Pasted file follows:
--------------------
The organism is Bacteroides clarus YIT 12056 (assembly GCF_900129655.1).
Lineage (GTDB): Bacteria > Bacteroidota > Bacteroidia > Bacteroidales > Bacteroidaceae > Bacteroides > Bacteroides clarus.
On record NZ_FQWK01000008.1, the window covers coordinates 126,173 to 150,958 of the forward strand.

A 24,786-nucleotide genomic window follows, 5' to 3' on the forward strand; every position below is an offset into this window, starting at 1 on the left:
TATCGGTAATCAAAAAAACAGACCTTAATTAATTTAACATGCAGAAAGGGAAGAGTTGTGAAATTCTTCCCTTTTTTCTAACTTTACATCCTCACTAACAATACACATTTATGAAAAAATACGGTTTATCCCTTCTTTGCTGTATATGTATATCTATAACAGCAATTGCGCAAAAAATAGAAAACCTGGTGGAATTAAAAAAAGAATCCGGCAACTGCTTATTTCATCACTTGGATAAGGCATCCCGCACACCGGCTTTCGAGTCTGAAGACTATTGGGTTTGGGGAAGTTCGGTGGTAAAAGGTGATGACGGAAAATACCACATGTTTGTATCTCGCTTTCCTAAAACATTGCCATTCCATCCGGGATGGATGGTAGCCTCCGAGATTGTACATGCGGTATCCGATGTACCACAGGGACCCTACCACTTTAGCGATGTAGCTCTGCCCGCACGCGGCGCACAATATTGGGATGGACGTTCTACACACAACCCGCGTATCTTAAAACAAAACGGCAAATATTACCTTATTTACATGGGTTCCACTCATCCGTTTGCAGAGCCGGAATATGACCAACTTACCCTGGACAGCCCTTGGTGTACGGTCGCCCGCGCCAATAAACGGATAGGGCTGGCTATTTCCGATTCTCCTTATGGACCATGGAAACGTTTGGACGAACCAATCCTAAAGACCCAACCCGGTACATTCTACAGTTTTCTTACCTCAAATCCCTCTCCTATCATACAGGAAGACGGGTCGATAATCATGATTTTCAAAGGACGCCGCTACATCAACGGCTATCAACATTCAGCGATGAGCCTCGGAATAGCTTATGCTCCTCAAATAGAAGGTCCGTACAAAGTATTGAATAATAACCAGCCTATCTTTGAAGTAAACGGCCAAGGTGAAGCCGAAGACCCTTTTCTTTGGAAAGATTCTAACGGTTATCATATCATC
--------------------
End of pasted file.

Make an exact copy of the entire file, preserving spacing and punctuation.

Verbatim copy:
The organism is Bacteroides clarus YIT 12056 (assembly GCF_900129655.1).
Lineage (GTDB): Bacteria > Bacteroidota > Bacteroidia > Bacteroidales > Bacteroidaceae > Bacteroides > Bacteroides clarus.
On record NZ_FQWK01000008.1, the window covers coordinates 126,173 to 150,958 of the forward strand.

A 24,786-nucleotide genomic window follows, 5' to 3' on the forward strand; every position below is an offset into this window, starting at 1 on the left:
TATCGGTAATCAAAAAAACAGACCTTAATTAATTTAACATGCAGAAAGGGAAGAGTTGTGAAATTCTTCCCTTTTTTCTAACTTTACATCCTCACTAACAATACACATTTATGAAAAAATACGGTTTATCCCTTCTTTGCTGTATATGTATATCTATAACAGCAATTGCGCAAAAAATAGAAAACCTGGTGGAATTAAAAAAAGAATCCGGCAACTGCTTATTTCATCACTTGGATAAGGCATCCCGCACACCGGCTTTCGAGTCTGAAGACTATTGGGTTTGGGGAAGTTCGGTGGTAAAAGGTGATGACGGAAAATACCACATGTTTGTATCTCGCTTTCCTAAAACATTGCCATTCCATCCGGGATGGATGGTAGCCTCCGAGATTGTACATGCGGTATCCGATGTACCACAGGGACCCTACCACTTTAGCGATGTAGCTCTGCCCGCACGCGGCGCACAATATTGGGATGGACGTTCTACACACAACCCGCGTATCTTAAAACAAAACGGCAAATATTACCTTATTTACATGGGTTCCACTCATCCGTTTGCAGAGCCGGAATATGACCAACTTACCCTGGACAGCCCTTGGTGTACGGTCGCCCGCGCCAATAAACGGATAGGGCTGGCTATTTCCGATTCTCCTTATGGACCATGGAAACGTTTGGACGAACCAATCCTAAAGACCCAACCCGGTACATTCTACAGTTTTCTTACCTCAAATCCCTCTCCTATCATACAGGAAGACGGGTCGATAATCATGATTTTCAAAGGACGCCGCTACATCAACGGCTATCAACATTCAGCGATGAGCCTCGGAATAGCTTATGCTCCTCAAATAGAAGGTCCGTACAAAGTATTGAATAATAACCAGCCTATCTTTGAAGTAAACGGCCAAGGTGAAGCCGAAGACCCTTTTCTTTGGAAAGATTCTAACGGTTATCATATCATC